Kearny Democratic chairwoman to resign tonight; replacement expected to be in place also

McCurrie Observer file photo

The chairwoman of the Kearny Democrats, who oversaw a fractured party and mayoral election in 2023 where the party’s chosen nominee finished third of three candidates, will resign her position tonight, The Observer has learned.

Susan McCurrie became the party’s chairwoman after the resignation of former Mayor Alberto G. Santos in July to become a Superior Court judge. Around that time, she oversaw the party’s choice of Peter P. Santana as the official candidate for the town’s mayor over current Mayor Carol Jean Doyle in a 22 to 20 vote tally.

Over the summer, she used the party’s bylaws to unceremoniously remove Doyle from the county committee, a position she had had for more than 50 years. However, many of those so-called bylaws appeared to be questionable at best at the time of Doyle’s removal.

And there was significant backlash from the public over the move.

When the county committee meets, it expected a new chairperson will be chosen. The names of three people interested in replacing Doyle as a Third Ward member of the Town Council will also be put forth. It is also believed the committee will attempt to fill the seat once occupied by Doyle on the county committee; however, it is not clear whether it will be to place Doyle back in the seat (if it is even necessary) or if it will be someone new. (In Ward 3, District 8.)

While it is not immediately clear who the new chairperson will be, in the past, when the party has someone in the mayor’s seat, that person has been the chairman (Santos for many of those years.)

There are reportedly up to nine people who have shown interest in becoming the town’s new Third Ward representative, to join currently seated Councilwoman Eileen Eckel. However, there has been speculation Doyle has a candidate in mind, so it will, indeed, be interesting to see if that person is one of the three whose names are proffered to the entire Town Council for selection.

Ultimately, the council will receive the names of the three nominees put forth and will select one of those people to take Doyle’s former seat in early December. Whomever it is, that person would be required to run in a special election, beginning with a primary in June 2024 and then, in the General Election in November 2024. That term will end Dec. 31, 2025.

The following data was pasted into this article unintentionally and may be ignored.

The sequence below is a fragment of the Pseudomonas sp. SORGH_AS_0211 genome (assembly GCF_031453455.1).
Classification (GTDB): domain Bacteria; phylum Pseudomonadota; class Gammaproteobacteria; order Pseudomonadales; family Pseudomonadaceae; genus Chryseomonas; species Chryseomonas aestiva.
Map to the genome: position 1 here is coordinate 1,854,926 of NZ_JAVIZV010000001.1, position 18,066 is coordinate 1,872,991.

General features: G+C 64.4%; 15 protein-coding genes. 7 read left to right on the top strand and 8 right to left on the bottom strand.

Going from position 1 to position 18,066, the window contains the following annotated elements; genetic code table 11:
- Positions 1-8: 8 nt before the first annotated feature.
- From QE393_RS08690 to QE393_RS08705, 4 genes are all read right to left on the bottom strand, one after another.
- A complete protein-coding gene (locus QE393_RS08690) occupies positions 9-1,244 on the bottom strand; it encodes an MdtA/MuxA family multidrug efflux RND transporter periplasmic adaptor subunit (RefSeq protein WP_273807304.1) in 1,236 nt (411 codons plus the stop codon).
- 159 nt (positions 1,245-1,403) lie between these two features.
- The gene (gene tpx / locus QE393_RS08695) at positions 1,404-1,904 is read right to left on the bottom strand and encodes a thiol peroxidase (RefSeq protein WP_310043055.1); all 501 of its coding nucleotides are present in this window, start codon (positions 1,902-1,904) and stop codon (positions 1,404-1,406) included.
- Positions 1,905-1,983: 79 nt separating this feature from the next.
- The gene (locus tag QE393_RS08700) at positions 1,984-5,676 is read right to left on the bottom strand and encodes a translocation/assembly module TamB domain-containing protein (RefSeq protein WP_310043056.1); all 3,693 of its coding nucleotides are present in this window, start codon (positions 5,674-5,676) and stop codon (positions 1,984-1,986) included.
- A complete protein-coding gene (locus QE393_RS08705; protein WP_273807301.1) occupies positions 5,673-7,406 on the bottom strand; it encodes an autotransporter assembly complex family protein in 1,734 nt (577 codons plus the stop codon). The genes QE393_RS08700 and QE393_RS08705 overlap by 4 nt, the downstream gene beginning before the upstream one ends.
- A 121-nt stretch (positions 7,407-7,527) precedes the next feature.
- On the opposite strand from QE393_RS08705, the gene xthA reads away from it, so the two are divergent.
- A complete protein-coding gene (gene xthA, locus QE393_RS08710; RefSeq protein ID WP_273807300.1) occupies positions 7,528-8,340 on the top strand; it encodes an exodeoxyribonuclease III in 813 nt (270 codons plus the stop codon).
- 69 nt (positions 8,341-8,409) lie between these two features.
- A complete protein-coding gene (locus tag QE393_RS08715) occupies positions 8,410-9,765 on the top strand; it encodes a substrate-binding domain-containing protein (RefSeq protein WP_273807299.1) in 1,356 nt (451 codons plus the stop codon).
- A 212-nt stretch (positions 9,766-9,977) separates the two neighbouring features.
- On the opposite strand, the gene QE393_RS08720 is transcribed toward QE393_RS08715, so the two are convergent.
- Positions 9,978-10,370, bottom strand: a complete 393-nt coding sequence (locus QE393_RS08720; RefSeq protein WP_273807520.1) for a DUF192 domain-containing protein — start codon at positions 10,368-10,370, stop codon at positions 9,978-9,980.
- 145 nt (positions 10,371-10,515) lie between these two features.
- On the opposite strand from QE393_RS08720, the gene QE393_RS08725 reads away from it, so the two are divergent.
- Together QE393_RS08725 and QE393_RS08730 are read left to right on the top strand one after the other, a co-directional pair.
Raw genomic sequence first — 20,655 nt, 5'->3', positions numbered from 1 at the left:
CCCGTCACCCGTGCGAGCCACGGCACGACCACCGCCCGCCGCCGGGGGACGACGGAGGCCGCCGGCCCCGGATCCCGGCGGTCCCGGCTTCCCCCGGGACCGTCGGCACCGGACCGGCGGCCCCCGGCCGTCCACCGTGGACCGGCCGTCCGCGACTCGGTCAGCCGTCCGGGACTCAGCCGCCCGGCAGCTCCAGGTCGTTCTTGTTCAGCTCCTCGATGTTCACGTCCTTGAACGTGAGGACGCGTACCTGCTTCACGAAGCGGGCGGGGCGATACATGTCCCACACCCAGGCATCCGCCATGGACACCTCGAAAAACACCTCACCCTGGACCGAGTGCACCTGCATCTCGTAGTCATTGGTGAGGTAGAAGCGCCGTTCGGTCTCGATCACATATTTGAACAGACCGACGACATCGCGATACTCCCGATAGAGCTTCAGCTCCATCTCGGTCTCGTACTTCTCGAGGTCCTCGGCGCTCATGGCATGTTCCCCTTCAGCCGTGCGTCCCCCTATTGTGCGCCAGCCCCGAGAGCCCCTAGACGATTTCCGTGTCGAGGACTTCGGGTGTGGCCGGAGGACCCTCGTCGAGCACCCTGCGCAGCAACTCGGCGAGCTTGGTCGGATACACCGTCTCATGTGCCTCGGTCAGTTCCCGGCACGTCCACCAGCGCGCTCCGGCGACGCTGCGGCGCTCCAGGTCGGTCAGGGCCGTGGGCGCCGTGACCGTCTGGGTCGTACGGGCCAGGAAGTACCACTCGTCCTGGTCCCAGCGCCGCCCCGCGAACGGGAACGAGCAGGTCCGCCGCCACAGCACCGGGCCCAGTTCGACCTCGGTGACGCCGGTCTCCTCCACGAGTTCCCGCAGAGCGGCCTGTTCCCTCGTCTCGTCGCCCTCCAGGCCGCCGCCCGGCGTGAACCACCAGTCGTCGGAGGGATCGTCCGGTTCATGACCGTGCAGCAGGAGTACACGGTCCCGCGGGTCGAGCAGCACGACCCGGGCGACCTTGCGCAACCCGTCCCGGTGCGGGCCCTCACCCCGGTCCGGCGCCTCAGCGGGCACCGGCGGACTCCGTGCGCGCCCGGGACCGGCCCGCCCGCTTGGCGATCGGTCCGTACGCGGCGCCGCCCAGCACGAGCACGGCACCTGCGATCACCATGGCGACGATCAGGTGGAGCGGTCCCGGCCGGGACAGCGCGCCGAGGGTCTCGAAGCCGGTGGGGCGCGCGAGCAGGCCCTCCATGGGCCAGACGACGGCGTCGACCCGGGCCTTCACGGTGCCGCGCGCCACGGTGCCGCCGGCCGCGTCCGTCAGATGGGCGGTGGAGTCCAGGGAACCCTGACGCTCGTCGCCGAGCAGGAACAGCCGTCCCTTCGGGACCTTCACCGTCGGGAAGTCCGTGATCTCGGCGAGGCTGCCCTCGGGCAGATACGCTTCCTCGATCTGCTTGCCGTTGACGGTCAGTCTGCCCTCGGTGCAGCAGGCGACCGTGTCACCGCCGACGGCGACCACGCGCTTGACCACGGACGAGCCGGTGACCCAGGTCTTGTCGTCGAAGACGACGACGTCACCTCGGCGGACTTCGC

In noting she would step down, McCurrie, who spent more than 15 years as a Fourth Ward councilwoman, was gracious and said she was looking for healing in the party as it moves forward and in advance of the 2024 race for President of the United States.

“As a party, we have over the last several months experienced a passionate and at times contentious race for the town’s mayoral seat. A three-way race, two candidates from our party and one Republican candidate. During the county committee meetings, our party’s split was evident, with one candidate representing the Democratic line and the other candidate running off-line,” McCurrie wrote in a letter obtained by The Observer, in advance of the meeting.

“We also experienced a strong Republican response. Our party divide continued through to Election Day. The election is over, Mayor Doyle has assumed the seat of mayor and we now need to unify the Kearny Democratic Party not only for the upcoming presidential election where united Democratic support will be crucial, but also with the town council races in a couple of years. We need to maintain the strength and stability of our current Democratic council and their seats.”

McCurrie also offered personal words of her own.

“It has been an honor to serve as your chair and I thank you for your support,” McCurrie said in the letter.

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Kevin A. Canessa Jr. is the editor of and broadcaster at The Observer, a place where he has served on and off since 2006. He is responsible for the editorial content of the newspaper and website, the production of the e-Newspaper, writing several stories per week (including the weekly editorial), conducting live broadcasts on Facebook Live, including a weekly recap of the news — and much more behind the scenes. Between 2006 and 2008, he introduced the newspaper to its first-ever blog — which included podcasts, audio and video. Originally from Jersey City, Kevin lived in Kearny until 2004, lived in Port St. Lucie. Florida, for four years until February 2016 and in March of that year, he moved back to West Hudson to return to The Observer full time. Click Here to send Kevin an email.